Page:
Geoffrion continues NHL family lineage
It seems like a lifetime since the Nashville Predators drafted their first homegrown player — and no, it wasn’t Bubba Berenzweig; he was born in Illinois and selected by the Isles.
The trivia answer, of course, is Blake Geoffrion, heir to hockey royalty and proud minor hockey product of Tennessee. The talented center was originally taken by the Predators in 2006, the franchise’s first selection that year, 56th overall. Since then, he played four years at the University of Wisconsin before graduating to the American League, where he played half of the season before a call-up to the Preds.
And for a team that has always struggled to produce offense, it must have been nice for Nashville brass to see Geoffrion score his first NHL hat trick in just his 11th game, helping the Preds to a come-from-behind win over Buffalo in the process.
“So far, so good,” said Nashville GM David Poile. “All along, it’s been a development process. He played four years in college and got better and better, transitioning from a defensive player to someone who could put up numbers. It was a great story and will continue to be.”
The sidebar on that story will always revolve around Geoffrion’s famous last name. He is the son of Danny, grandson of ‘Boom Boom’ and great-grandson of Howie Morenz. And while having all that hockey history in the family tree is awesome, it’s not as tactically helpful as you might think.
“The game has changed so much,” Geoffrion said. “They can’t give me a whole lot of information.”
But some aspects of the sport never change and in those areas, the sage advice has been there: “If given an opportunity,” Geoffrion relayed, “treat it like your last. A new coach or GM could come in; you never know what could happen.”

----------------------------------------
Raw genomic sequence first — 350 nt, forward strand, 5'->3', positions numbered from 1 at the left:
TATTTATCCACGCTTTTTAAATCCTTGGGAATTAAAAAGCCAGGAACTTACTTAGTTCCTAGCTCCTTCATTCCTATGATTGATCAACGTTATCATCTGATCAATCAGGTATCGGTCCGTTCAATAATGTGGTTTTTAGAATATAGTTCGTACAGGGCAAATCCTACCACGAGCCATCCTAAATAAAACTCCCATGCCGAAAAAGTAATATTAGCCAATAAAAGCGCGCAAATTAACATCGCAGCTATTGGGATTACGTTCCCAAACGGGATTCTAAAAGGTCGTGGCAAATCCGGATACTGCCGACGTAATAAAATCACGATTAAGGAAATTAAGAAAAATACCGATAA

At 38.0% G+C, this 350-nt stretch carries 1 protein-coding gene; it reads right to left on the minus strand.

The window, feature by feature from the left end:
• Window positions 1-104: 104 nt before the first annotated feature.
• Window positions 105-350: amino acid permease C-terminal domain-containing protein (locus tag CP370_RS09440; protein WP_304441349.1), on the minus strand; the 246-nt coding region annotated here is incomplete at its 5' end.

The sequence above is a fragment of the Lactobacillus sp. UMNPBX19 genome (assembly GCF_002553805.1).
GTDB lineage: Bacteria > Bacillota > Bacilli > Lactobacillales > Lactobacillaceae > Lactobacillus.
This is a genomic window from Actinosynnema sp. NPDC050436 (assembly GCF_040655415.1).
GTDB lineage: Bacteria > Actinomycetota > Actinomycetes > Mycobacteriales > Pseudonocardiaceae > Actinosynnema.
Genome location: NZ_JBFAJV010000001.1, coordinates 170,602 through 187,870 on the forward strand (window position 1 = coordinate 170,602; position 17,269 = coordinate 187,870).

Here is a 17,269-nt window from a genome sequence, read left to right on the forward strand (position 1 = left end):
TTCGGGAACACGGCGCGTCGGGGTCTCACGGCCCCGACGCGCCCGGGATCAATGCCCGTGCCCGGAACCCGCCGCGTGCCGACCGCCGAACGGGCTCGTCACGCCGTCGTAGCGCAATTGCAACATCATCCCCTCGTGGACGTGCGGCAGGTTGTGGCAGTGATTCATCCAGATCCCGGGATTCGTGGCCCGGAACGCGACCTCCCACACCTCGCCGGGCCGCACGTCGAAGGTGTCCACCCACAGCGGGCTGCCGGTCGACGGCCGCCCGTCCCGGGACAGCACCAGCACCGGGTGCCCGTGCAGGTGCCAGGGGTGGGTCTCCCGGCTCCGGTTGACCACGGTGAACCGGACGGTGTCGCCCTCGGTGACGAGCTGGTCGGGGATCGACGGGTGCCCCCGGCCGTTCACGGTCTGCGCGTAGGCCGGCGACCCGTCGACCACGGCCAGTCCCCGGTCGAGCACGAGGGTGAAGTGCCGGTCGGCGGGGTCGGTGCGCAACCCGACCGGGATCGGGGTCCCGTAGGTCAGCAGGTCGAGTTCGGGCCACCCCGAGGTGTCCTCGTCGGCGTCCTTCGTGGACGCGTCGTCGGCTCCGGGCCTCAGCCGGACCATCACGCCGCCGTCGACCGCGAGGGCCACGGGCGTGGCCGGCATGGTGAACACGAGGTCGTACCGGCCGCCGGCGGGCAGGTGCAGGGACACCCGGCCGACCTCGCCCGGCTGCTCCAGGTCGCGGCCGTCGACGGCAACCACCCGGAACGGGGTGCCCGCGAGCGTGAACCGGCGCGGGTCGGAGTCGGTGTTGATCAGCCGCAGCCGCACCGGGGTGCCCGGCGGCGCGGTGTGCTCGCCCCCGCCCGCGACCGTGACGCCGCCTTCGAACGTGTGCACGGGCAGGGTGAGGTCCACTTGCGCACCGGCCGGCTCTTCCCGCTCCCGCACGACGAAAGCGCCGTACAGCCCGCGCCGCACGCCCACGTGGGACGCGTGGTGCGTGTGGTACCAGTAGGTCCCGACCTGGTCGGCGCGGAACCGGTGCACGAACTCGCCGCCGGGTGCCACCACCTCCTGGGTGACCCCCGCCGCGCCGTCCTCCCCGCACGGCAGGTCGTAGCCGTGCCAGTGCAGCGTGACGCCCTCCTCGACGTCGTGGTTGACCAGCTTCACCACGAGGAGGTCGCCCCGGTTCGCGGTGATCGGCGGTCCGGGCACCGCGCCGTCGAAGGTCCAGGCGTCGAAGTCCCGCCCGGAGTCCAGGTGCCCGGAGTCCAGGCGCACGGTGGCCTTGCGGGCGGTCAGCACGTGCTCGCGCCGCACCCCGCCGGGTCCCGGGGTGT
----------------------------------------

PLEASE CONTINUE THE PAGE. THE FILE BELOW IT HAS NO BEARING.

Ironically, the Predators have boasted one of the most stable front offices in all of sport in the past decade, with Poile and coach Barry Trotz doing the heavy lifting. But that doesn’t mean Geoffrion will take it easy.
“I haven’t 100 percent made it yet,” he said. “But I’m getting the opportunity. I’m very thankful for everything I’ve had.”
The Preds feel likewise. Attendance has been on a steady rise in recent years, with the team moving up from 27th in league crowds to 26th to 21st this season, averaging more than 16,000 fans a night. Having a local boy on the squad will only help draw the punters in as Geoffrion’s time in Nashville increases.
“Blake is a very mature young man,” Poile said. “He’s excellent in the community and he’s comfortable in his own skates, as they say.”
He was also comfortable coming into an NHL dressing room, even though he knew rookie hazings were sure to be on the docket. Geoffrion remembers talking to his dad about coming into the room as a rookie and how a hot-shot attitude was quickly extinguished when Danny’s new teammates shaved him from head to toe.
Luckily, Blake still has all his follicles intact, but in his short NHL career he’s already been shoe-checked (a stealth, under-the-dinner-table attack involving sauces or condiments), had the sleeves of his shirt sewn together and been soaked by cups of water surreptitiously placed on his helmet while it was resting atop his stall. Geoffrion’s recourse?
“Go with it, smile and have fun,” he said.
With Geoffrion’s first foray into the Stanley Cup playoffs around the corner, it’s probably the best bit of advice his elders could have given him.
Ryan Kennedy is a writer and copy editor for The Hockey News magazine, the co-author of the book Hockey's Young Guns and a regular contributor to THN.com. His blog appears Fridays, The Hot List appears Tuesdays and his Rookie Report appears every other Wednesday. Follow him on Twitter on twitter.com/THNRyanKennedy.
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